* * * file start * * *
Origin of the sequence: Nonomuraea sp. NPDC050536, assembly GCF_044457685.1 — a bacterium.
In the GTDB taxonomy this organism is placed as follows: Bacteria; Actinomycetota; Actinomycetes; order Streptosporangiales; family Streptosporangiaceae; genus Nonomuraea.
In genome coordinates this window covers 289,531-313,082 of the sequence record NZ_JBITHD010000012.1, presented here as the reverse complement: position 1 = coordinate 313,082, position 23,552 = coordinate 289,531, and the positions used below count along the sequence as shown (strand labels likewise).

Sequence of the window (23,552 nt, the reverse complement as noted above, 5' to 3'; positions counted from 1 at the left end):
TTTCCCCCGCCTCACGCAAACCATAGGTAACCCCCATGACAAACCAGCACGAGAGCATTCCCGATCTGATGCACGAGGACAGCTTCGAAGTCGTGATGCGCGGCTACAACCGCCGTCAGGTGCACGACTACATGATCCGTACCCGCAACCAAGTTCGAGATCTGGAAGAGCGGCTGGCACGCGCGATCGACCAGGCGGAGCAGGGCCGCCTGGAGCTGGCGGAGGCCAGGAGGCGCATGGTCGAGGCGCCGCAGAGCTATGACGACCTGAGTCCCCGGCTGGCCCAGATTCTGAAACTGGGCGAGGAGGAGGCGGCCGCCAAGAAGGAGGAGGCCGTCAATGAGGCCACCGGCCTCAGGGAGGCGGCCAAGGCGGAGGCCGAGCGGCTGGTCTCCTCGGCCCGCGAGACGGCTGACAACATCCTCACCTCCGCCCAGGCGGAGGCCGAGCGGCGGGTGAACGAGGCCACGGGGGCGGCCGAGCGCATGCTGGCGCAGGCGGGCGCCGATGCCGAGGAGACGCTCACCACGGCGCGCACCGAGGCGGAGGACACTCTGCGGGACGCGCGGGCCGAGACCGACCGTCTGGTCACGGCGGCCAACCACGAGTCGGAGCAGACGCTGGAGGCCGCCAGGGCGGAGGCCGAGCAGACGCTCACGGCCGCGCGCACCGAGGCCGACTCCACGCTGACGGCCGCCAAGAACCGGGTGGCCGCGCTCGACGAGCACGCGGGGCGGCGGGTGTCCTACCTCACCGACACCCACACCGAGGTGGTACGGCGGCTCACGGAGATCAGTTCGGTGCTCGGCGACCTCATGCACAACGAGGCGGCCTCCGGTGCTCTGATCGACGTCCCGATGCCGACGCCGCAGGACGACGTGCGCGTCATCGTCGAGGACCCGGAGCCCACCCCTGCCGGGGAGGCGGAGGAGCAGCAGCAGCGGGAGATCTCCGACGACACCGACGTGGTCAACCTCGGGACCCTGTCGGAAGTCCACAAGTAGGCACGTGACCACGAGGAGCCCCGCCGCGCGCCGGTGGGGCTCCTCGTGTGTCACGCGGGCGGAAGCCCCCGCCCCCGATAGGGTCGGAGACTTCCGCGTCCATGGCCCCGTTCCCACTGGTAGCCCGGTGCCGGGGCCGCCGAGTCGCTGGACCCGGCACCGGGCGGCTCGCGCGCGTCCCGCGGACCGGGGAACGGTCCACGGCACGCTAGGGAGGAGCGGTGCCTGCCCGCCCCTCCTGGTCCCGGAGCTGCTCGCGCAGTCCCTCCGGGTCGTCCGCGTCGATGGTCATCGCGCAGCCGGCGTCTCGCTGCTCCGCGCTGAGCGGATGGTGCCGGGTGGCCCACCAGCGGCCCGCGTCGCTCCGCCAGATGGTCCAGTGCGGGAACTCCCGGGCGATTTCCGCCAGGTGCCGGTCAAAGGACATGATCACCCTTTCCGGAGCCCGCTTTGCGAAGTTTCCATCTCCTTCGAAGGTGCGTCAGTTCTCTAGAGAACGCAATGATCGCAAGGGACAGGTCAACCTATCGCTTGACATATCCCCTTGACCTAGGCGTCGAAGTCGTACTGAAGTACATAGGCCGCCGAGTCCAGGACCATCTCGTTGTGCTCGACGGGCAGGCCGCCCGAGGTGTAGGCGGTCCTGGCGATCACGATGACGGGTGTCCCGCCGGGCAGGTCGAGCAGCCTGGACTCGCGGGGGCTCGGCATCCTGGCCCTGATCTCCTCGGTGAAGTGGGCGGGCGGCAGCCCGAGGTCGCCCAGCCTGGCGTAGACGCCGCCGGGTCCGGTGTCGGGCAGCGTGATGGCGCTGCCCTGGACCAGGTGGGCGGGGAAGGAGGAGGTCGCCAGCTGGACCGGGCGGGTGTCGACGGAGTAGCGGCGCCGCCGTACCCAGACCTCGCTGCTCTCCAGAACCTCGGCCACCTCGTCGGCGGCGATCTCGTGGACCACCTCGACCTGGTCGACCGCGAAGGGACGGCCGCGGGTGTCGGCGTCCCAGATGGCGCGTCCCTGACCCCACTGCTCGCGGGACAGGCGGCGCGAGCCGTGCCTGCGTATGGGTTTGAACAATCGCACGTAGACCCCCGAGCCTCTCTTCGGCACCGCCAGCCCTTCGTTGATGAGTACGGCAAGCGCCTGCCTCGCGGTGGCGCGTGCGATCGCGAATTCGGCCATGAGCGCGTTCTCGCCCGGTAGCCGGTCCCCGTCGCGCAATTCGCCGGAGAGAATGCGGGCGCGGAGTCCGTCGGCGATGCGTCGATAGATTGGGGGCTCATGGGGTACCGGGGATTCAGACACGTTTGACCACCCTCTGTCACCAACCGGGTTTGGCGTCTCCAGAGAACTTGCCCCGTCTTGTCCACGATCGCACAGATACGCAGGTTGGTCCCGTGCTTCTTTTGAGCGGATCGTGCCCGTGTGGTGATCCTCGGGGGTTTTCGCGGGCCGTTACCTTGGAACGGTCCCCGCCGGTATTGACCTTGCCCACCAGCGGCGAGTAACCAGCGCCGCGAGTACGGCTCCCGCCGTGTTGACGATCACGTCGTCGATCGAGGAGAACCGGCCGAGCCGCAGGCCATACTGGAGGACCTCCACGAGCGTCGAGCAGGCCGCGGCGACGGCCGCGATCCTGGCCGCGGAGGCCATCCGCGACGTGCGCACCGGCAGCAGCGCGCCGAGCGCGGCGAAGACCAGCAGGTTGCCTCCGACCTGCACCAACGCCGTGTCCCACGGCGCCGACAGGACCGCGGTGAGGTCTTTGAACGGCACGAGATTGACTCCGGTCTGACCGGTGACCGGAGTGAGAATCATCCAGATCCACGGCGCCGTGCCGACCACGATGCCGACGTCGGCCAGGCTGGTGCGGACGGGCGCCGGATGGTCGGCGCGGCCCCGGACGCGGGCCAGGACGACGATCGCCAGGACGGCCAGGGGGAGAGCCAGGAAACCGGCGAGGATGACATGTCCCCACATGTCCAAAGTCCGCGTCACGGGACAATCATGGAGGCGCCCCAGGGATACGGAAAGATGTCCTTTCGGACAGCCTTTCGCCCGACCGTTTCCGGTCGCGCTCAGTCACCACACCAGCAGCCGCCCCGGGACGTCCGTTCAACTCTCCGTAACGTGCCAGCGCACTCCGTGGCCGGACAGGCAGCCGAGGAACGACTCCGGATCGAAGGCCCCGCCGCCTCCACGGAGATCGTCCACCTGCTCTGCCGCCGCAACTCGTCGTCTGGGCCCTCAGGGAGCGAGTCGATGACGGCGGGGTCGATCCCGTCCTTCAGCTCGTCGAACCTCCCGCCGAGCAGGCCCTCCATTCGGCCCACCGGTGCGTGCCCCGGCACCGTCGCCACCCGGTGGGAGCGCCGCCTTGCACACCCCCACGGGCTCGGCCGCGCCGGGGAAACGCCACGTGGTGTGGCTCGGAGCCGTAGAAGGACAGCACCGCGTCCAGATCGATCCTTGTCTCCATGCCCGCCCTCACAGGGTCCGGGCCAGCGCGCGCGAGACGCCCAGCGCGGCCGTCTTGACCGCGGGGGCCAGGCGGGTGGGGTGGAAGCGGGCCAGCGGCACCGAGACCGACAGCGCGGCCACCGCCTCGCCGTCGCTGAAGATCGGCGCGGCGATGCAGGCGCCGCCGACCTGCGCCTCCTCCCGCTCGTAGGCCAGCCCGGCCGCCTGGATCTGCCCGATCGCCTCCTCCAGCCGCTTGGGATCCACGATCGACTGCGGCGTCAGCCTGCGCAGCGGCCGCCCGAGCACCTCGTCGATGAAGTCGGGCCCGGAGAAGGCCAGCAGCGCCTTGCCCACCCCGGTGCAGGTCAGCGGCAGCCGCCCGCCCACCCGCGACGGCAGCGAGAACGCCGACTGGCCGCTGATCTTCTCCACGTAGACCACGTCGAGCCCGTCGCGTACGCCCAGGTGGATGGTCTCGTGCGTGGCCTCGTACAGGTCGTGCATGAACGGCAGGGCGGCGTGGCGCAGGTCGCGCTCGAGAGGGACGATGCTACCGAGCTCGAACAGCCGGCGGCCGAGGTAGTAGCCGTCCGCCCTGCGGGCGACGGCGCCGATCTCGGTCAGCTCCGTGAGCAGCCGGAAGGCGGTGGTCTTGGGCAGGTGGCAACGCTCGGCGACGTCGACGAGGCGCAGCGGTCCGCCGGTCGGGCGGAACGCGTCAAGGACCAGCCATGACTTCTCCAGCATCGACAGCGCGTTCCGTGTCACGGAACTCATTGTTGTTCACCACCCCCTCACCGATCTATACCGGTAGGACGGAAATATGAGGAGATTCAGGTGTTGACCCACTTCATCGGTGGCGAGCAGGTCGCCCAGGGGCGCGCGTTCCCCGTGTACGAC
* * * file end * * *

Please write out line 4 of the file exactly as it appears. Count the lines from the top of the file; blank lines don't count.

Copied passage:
Sequence of the window (23,552 nt, the reverse complement as noted above, 5' to 3'; positions counted from 1 at the left end):